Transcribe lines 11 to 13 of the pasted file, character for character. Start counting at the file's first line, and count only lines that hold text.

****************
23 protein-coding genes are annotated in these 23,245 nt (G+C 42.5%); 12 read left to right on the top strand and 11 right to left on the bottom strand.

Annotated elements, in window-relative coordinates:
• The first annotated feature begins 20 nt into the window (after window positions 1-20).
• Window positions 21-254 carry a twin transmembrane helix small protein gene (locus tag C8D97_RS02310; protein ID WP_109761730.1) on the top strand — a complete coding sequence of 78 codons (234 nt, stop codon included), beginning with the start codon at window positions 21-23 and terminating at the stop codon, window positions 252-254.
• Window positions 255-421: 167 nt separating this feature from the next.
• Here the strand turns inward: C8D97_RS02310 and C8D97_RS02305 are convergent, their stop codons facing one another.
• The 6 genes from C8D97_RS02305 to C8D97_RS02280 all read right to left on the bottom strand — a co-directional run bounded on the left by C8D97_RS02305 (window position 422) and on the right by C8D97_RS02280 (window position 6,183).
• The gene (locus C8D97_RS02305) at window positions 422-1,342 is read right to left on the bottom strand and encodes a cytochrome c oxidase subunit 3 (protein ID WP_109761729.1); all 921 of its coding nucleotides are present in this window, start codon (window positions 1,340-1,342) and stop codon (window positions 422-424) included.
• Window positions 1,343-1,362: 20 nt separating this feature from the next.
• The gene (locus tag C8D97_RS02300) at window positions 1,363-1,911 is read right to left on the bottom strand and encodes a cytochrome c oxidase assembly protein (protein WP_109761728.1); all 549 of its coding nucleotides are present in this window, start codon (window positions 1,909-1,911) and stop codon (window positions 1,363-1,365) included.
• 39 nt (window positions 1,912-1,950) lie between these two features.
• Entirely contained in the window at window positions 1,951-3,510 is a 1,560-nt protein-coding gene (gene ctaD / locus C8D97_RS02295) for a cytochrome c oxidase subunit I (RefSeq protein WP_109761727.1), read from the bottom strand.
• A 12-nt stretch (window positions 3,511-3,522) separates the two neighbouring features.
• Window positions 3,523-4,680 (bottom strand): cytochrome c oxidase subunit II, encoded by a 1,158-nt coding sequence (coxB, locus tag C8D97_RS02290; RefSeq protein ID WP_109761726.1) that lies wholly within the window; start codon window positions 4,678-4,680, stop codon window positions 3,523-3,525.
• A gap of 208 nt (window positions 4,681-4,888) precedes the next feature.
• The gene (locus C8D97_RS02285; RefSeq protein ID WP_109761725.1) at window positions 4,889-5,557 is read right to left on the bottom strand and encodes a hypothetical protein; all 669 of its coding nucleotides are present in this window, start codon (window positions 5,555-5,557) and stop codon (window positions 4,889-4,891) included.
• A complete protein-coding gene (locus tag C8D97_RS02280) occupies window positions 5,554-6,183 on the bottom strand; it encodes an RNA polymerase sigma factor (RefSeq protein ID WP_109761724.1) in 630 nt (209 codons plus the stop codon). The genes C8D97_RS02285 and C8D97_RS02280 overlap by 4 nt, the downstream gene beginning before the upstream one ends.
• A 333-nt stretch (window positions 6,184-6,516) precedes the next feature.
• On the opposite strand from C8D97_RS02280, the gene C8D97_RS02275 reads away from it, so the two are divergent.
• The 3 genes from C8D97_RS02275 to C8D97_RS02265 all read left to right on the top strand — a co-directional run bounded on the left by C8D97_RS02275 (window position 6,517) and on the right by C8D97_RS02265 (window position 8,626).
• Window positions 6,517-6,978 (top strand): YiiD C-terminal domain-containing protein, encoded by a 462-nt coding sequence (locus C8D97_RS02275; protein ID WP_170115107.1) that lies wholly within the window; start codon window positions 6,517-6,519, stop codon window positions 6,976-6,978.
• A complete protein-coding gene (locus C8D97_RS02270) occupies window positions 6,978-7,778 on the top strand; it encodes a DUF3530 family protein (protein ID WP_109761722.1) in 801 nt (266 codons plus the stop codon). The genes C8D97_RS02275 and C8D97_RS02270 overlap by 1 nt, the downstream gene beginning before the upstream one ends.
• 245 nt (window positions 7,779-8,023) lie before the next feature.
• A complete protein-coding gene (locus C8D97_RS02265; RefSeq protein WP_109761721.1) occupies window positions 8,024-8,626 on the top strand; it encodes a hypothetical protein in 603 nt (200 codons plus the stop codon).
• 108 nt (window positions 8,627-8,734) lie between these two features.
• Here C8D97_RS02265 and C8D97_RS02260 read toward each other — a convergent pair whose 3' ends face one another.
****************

• 39 nt (window positions 1,912-1,950) lie between these two features.
• Entirely contained in the window at window positions 1,951-3,510 is a 1,560-nt protein-coding gene (gene ctaD / locus C8D97_RS02295) for a cytochrome c oxidase subunit I (RefSeq protein WP_109761727.1), read from the bottom strand.
• A 12-nt stretch (window positions 3,511-3,522) separates the two neighbouring features.